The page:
You may remember celebrating Thanksgiving by tracing your hand to create the outline of a turkey and hearing the story of the harvest meal celebrated by Pilgrims and American Indians in 1621. Edward Winslow’s December 11, 1621 letter references a harvest meal that would become the basis for the “traditional” Thanksgiving story. Winslow wrote,
Our harvest being gotten in, our governor sent four men on fowling, that so we might after a special manner rejoice together after we had gathered the fruit of our labors. They four in one day killed as much fowl as, with a little help beside, served the company almost a week. At which time, among other recreations, we exercised our arms, many of the Indians coming amongst us, and among the rest their greatest king Massasoit, with some ninety men, whom for three days we entertained and feasted, and they went out and killed five deer, which they brought to the plantation and bestowed upon our governor, and upon the captain, and others. And although it be not always so plentiful as it was at this time with us, yet by the goodness of God, we are so far from want that we often wish you partakers of our plenty.
Of course, the traditional account by Winslow and others does not tell the whole story. Historian Perry Miller points out in his 1953 book, The New England Mind: From Colony to Province, “For the Puritan mind, to fix thanksgiving to a mechanical revolution of the calendar would be folly: who can say that in November there will be that for which thanks should be uttered rather than lamentation?” At minimum, the Thanksgiving holiday celebration was not consistent with the Calvinist beliefs of the first generation of Separatist/Pilgrim and Puritan settlers. It is an invention of subsequent generations of Americans.
But the story of cooperation and celebration that schoolchildren in the 18th, 19th, and 20th century learned is not necessarily the story that children will hear today.
In fact, the North Carolina Standard Course of Study does not mandate that teachers deliver a lesson about Thanksgiving at all. Rather, state standards direct educators to teach about national holidays as they occur throughout the year. The state standards for first grade, for example, require students to know why nations celebrate holidays, the distinction between national and religious holidays, and the cultural and historical significance of the holidays celebrated. Presumably, the requirement that can be met by highlighting any holiday selected by the teacher.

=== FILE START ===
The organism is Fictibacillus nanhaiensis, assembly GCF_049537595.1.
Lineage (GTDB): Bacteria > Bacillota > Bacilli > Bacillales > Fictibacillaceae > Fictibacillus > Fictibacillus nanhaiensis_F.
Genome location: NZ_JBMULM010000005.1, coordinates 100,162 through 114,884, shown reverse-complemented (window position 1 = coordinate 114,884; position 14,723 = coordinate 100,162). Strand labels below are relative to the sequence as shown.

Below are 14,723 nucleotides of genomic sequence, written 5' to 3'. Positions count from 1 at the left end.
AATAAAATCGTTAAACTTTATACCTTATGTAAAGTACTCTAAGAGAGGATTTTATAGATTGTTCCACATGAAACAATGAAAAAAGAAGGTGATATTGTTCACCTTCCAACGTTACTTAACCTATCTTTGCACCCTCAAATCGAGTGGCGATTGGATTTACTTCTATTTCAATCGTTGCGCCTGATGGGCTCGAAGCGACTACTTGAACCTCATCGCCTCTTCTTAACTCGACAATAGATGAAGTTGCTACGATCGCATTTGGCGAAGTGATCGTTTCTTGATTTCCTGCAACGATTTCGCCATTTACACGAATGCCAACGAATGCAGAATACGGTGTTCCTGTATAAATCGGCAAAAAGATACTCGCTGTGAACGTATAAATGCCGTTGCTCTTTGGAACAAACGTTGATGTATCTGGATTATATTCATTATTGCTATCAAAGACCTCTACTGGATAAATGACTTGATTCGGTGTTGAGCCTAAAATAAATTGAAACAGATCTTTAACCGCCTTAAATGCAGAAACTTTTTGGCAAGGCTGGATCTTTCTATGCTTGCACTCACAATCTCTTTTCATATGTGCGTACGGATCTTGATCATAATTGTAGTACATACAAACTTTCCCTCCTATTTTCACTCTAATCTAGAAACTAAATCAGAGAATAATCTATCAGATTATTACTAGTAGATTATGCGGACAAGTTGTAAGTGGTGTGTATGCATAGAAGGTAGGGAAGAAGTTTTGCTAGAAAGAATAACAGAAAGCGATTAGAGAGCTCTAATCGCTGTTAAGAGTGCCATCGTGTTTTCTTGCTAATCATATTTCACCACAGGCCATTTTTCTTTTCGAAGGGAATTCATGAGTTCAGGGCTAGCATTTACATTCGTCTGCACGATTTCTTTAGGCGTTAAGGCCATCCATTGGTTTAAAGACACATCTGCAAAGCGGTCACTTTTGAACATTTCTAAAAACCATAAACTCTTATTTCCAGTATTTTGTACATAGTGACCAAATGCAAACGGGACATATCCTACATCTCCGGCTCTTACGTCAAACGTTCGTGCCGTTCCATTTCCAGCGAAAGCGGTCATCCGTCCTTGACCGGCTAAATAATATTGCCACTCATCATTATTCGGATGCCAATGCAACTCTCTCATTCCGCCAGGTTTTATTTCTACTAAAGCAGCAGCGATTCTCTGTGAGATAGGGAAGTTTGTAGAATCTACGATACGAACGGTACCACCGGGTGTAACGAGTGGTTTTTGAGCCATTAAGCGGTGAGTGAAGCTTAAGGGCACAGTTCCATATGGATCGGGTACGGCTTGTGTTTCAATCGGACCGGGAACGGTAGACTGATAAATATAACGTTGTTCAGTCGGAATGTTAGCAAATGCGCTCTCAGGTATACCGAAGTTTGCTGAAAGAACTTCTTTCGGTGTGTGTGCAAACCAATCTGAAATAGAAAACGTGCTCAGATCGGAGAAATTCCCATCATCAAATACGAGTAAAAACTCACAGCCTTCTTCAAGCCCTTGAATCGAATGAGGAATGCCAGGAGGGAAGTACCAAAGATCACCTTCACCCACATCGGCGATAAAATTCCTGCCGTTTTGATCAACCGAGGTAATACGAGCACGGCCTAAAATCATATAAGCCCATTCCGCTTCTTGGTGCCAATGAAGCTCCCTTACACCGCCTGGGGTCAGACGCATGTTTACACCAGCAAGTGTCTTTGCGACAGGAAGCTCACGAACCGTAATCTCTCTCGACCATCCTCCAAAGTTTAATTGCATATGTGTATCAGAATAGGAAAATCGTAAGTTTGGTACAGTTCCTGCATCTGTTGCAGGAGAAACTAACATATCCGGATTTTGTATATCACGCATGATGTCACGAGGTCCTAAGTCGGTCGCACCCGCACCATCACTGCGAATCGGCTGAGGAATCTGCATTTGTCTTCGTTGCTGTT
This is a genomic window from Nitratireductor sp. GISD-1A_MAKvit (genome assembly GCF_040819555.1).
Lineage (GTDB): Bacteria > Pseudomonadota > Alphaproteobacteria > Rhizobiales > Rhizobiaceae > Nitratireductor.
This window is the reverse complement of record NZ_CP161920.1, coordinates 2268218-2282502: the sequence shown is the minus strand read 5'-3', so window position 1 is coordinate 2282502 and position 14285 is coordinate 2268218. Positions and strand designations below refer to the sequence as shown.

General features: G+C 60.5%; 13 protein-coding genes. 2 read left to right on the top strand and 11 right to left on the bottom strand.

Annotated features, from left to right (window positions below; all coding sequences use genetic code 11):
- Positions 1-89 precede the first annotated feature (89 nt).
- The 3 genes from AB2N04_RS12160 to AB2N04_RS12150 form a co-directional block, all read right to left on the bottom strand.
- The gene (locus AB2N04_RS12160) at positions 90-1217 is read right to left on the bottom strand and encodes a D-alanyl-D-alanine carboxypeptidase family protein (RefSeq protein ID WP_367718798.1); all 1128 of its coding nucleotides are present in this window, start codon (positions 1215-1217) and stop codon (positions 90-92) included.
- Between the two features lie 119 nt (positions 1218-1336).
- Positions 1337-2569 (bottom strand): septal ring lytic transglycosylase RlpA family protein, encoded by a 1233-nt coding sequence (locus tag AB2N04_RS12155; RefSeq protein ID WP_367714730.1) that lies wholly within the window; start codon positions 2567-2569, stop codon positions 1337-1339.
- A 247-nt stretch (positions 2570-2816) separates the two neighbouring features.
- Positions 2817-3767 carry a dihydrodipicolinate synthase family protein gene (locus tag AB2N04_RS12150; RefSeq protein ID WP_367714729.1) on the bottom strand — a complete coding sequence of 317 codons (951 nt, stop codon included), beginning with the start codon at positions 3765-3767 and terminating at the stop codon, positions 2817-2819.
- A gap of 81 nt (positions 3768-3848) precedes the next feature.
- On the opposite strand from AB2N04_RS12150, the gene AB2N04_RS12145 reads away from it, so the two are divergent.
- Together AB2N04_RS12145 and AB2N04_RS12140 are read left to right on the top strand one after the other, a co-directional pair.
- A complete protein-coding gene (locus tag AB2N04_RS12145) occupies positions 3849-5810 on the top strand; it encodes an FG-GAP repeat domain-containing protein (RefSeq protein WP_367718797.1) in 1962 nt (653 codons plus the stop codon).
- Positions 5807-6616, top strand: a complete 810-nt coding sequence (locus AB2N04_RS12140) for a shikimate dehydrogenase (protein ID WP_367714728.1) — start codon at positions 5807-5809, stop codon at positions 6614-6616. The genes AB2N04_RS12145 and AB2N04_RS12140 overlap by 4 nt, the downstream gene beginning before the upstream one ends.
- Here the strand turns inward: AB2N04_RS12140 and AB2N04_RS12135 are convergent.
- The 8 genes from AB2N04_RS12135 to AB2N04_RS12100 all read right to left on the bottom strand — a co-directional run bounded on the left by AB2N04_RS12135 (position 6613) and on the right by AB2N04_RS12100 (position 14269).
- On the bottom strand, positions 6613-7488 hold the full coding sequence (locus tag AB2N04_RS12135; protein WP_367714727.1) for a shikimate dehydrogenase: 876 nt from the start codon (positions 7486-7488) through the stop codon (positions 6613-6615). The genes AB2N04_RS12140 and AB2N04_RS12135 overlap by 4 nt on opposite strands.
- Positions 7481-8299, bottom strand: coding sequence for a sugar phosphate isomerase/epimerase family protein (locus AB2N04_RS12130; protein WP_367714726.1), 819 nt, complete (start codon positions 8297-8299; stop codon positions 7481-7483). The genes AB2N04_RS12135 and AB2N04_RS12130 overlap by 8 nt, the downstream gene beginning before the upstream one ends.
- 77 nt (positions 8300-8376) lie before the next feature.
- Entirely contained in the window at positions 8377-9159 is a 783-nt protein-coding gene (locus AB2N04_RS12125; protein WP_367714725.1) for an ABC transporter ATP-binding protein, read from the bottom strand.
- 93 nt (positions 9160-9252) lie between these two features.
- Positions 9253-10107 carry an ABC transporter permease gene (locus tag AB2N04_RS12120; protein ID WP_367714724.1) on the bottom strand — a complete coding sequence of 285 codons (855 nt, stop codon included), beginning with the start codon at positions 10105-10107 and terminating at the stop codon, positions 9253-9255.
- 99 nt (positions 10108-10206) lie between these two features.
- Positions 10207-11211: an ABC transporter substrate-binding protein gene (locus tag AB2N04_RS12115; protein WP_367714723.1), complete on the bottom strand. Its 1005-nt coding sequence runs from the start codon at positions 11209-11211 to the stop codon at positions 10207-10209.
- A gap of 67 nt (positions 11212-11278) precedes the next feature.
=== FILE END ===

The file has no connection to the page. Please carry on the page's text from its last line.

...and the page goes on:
For educators who choose to deliver a lesson on Thanksgiving, teachers are asked to set the record straight on the myths and realities of the traditional Thanksgiving story. The N.C. Department of Public Instruction offers a list of resources for teaching about Thanksgiving in light of competing historical interpretations and cultural considerations. One of the links provided by NC DPI is “Deconstructing the Myths of ‘The First Thanksgiving’” on the Oyate website, which claims,
Both the Separatists and Puritans were rigid fundamentalists who came here fully intending to take the land away from its Native inhabitants and establish a new nation, their “Holy Kingdom.” The Plymouth colonists were never concerned with “freedom of religion” for anyone but themselves.
Similar interpretations can be found by searching the “truth about Thanksgiving” on the internet. The idea that, at its core, Thanksgiving celebrates the brutality of Europeans who settled in the New World is a page out of the radical Howard Zinn school of historical thought. The Zinn Education Project contends,
Thanksgiving Day celebrates not justice or equality but aggression and enslavement. It affirms the genocidal beliefs that destroyed millions of Native American people and their cultures from the Pilgrim landings to the 20th century.
Today, teachers are encouraged to address conflicts between colonists and American Indians in their Thanksgiving Day lessons. This is a far cry from the Winslow letter and the traditional account of the encounter between Pilgrims and American Indians in the early 1620s. I’m not sure this is an improvement. Clearly, the conflict-based account precludes the kinds of benign commemorations that decades of elementary school children enjoyed. Despite their historical inaccuracies, which warrant acknowledgment and correction, lessons on Thanksgiving in elementary school were designed to be celebrations of friendship, gratitude, discovery, and other virtues that seem to be in short supply these days.